Branding can make or break a start-up. If you’re entering a competitive and saturated market, having a unique brand (as well as a cool product or service) is what will set you apart from your competition. For many founders, getting early adopters in to buy into an unproven solution is essential. One of the best ways to get people involved as you develop your company is to differentiate yourself with strong branding. From your pitch deck to your product – your brand hs to be unique and expressive of the values your company wants to be associated with. Check out ECs 5 steps to help build your startup brand identity, to help you stand out from the crowd!
Before we get started, a quick definition to set the scene.
According to Google, a brand is a product manufactured by a company under a specific name. I whole-heartedly disagree with this definition; it’s too simple. The term brand is certainly amorphous, meaning different things to different people at different times. In this case, a brand can be defined as the experience of elicited feeling created by a company. This is heavily influenced by what the company promises and how the company performs. The intersection of promise and performance is where the real brand lies.
When it comes to pitching, your brand story will be the humanistic thread that runs through your deck and will allow investors to understand you and the company even better.
Find your story
Brand building for startups begins with finding your story. It’s your reason and why. What made you jump into the world of start-ups? What problem are you solving? Showcase why you’re so passionate about the product or service you have decided to provide. When it comes to pitching, your brand story will be the humanistic thread that runs through your deck and will allow investors to understand you and the company even better. What’s more, your story will dictate everything about the rest of your brand, from the voice to the visuals and the audience you’re providing for.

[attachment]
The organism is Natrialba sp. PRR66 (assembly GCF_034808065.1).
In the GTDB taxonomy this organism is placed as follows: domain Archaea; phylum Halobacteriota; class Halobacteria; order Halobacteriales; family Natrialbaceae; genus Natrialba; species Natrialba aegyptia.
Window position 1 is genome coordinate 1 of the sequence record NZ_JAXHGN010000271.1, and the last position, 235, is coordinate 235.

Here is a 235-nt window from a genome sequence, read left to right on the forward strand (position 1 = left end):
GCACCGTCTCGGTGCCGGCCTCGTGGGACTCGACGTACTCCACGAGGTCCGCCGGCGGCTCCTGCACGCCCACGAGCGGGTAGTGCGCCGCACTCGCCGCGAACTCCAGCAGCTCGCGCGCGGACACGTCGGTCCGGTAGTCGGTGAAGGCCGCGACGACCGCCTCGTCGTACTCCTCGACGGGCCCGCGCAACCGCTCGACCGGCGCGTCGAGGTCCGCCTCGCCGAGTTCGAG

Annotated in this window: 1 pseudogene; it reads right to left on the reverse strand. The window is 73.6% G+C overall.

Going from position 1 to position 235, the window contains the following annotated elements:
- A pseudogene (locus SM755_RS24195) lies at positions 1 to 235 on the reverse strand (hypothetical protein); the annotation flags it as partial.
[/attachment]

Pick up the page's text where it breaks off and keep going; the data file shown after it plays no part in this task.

Know your customer, inside out.
Having a deep understanding of your audience/customer will be imperative when you’re making decisions about your brand. Put yourself in the shoes of the ideal customer. How old are they? Where do they work? How do they engage with products and services? Running focus groups or other market research strategies like surveys or polls will be a positive step to understanding your ideal customer. And even once you’ve built your empire, business is booming and the wind is in your sails (literally because success means you’ll have your own yacht), continue to learn about your audience. Consumer habits change fast, life moves quickly so it’s up to you to be one step ahead – constantly.
“If there’s a similar product out there, of course, you want to outperform it but having a stronger brand can actually go a long way in bringing in customers.”
Competitor research will enable you to stand out from the crowd. When you’re entering a saturated market, this is essential. If there’s a similar product out there, of course, you want to outperform it but having a stronger brand can actually go a long way in bringing in customers. You might even have the chance to speak with competitors face-to-face. Networking is a potent tool for building a successful business. And if you speak with any competition, you’ll be able to find out first hand how to make your business and brand unique and set apart from the rest.
Develop your brand voice
So, to recap, you’ve developed your story and done your research on your ideal customer and how to stand out from your competitors. It’s time to pool all this research together and start developing your brand voice. Who is speaking to your customer? Not literally which member of your team is a good copywriter (although, they should be doing it). But what voice is the most appropriate to engage with customers, on your website or on social media etc. Think about how your audience wants to be spoken to; the personality traits of your customers should dictate your own voice. WIth your brand voice comes your tagline or slogan, which should sum up your companies “what” / “why” in a short & succinct manner.
Make sure your visuals and voice are in tune with everything else about your startup. Consistency is key to building a strong and authentic brand.
Define your visual identity
Your visual identity is the thing people grasp onto the quickest and should be the centre point of your digital marketing strategy. Your logo, font and colour scheme should also be influenced by the research you’ve done. What does your audience like? How can I stand out from the crowd? Does this font (ideally not Comic Sans) match the story I’m trying to tell? Make sure your visuals and voice are in tune with everything else about your startup. Consistency is key to building a strong and authentic brand.